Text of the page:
The security industry always moves at breakneck speed, and for good reason.
With hackers continually coming up with increasingly sophisticated and clever ways to make money and bypass existing security models, the white hat community is in a constant race to upgrade its defences.
As a result, every week sees a raft of new security developments, and below we highlight the top 10 from the past seven days.
Security firms are in hackers' crosshairs
Hackers at the best of times can be a vindictive lot. Over the years there have been numerous occasions when hacktivist groups have unleashed digital retribution against anyone that has dared to cross them.
This week, in an interview with FireEye CIO Julie Cullivan, we got an insight into how security firms try to protect themselves from vengeful hackers.
The DoD thinks China is developing doomsday cyber weapons
China and the US have always had a rocky relationship when it comes to cyber space. This week, the US Department of Defense decided to throw gasoline on the fire.
Specifically, the DoD released a report claiming the People's Liberation Army is using information stolen from US and European businesses to develop cyber weapons capable of knocking critical infrastructure systems offline.
DeputyDog hackers are sniffing around Microsoft TechNet
DeputyDog, or APT13 as it is also known, may not be the most intimidating of names for a hacker group.
However, over the past few years DeputyDog has been an ongoing headache for security professionals, and has been responsible for high-profile targeted attacks against numerous government departments.
Most recently, researchers at FireEye uncovered an attack that uses comments on Microsoft's TechNet platform to spread malware.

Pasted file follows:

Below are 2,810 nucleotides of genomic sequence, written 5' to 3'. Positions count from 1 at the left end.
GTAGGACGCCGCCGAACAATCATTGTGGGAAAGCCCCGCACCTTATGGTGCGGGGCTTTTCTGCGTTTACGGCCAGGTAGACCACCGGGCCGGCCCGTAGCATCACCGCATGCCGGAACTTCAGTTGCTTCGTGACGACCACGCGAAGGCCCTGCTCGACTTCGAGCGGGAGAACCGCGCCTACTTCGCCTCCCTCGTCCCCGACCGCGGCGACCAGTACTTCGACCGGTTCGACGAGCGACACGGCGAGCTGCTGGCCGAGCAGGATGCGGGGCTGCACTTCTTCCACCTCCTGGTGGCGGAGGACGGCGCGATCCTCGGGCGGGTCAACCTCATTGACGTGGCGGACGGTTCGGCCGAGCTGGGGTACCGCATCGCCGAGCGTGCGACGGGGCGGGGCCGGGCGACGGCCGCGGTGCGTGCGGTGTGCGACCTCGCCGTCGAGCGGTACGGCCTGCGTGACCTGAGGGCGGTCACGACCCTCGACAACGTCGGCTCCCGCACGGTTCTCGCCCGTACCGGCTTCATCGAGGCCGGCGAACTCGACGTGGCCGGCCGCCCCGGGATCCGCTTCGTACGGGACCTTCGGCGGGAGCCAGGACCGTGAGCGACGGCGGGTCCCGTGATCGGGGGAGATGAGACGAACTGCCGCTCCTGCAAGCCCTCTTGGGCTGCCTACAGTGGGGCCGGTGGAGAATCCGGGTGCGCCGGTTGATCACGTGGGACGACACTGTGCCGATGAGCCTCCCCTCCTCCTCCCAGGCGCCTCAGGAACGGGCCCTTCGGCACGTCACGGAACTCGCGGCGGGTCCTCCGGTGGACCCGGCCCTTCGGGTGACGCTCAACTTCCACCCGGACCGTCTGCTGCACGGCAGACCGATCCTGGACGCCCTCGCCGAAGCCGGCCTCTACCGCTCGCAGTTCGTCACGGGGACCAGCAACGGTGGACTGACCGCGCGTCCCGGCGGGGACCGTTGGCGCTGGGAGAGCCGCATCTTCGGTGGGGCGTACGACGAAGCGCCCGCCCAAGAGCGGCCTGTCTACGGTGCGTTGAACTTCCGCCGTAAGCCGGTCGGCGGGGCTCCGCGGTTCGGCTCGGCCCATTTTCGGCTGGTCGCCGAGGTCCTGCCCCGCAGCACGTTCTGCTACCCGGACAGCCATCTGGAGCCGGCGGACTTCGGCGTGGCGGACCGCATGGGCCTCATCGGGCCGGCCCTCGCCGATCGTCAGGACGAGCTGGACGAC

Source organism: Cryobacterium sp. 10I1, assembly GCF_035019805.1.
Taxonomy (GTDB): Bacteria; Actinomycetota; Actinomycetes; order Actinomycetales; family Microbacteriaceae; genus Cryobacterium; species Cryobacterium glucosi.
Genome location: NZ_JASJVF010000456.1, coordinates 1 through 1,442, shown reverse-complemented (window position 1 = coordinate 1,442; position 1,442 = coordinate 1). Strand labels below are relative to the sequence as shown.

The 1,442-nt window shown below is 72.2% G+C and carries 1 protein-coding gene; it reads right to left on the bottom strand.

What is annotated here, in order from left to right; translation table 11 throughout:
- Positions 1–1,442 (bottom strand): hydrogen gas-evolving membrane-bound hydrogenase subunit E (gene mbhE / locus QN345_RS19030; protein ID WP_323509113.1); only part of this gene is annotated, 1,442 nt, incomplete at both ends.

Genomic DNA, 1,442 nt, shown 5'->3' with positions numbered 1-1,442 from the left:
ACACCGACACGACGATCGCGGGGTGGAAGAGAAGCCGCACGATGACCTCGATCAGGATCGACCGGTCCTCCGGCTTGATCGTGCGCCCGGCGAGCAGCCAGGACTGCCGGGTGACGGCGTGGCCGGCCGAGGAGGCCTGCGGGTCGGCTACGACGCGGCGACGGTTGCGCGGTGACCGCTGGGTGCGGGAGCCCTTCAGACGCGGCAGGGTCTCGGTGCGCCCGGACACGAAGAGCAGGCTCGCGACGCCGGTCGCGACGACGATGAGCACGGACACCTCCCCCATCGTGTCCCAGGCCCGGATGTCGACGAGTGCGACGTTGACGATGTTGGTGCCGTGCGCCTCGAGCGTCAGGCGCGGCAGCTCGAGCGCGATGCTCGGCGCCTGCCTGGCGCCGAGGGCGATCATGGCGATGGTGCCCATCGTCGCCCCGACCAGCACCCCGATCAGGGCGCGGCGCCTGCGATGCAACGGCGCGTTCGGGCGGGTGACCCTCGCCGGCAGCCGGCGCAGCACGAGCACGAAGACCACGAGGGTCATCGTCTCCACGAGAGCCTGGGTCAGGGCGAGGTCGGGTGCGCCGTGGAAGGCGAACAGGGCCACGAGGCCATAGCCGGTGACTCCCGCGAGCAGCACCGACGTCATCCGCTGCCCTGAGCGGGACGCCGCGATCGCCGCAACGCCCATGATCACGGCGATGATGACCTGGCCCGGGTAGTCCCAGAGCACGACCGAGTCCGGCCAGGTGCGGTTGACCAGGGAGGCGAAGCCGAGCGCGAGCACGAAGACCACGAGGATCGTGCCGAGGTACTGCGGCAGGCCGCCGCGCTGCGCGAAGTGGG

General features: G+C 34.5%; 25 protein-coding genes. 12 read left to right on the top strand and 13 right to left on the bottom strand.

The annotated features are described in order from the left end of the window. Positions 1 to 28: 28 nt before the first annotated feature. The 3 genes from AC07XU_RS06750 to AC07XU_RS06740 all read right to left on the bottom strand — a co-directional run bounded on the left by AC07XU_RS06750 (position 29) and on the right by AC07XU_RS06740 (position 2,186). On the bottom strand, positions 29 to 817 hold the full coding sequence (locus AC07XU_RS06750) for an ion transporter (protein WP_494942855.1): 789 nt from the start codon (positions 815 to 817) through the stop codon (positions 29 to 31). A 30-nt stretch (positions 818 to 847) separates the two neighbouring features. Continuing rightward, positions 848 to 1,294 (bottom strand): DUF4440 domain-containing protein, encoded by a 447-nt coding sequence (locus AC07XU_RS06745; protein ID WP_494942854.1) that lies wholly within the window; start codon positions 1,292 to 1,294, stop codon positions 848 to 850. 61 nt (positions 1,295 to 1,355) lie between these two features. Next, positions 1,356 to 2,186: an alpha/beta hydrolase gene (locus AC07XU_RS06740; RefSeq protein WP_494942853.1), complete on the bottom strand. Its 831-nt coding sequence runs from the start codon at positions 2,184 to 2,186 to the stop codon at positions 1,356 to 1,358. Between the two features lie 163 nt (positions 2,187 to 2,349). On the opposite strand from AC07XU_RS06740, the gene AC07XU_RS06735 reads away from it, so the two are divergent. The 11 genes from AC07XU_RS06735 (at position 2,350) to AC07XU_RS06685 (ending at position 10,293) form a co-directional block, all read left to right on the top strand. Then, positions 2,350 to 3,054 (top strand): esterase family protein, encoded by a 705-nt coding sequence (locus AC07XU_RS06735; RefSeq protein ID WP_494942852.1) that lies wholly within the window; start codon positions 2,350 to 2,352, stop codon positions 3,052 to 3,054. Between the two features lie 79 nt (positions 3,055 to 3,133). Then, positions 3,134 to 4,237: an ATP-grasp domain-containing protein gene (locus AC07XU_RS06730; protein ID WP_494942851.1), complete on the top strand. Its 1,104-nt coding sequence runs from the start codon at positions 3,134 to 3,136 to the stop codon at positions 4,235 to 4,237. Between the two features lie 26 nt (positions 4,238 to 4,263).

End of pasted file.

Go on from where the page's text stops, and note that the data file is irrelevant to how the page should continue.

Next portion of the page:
GCHQ wants more hackers on its team
The cyber skills shortage has been an ongoing issue for the UK's public and private sectors, so it came as no surprise that this week the GCHQ announced a fresh recruitment drive for "skilled professionals" to help it fight cyber crime, and detect and prevent attacks on critical national infrastructure and government systems.
Venom flaw threatens to poison cloud servers
This week we heard fresh reports of yet another "Heartbleed-level flaw" after researchers at CrowdStrike reported uncovering the Venom vulnerability.
Venom is a decade-old vulnerability in the native QEMU, Xen and KVM virtual machine platforms and appliances that could theoretically be exploited for a variety of sinister purposes.
Claims to have "the most competitive logic density" in the industry
Dell's high-end mobile workstations upgraded with Intel Coffee Lake CPUs
Webstresser admins were also arrested in the UK, Croatia, Canada and Serbia
Security firm claims that 117,638 sites out of 135,035 analysed contain serious security flaws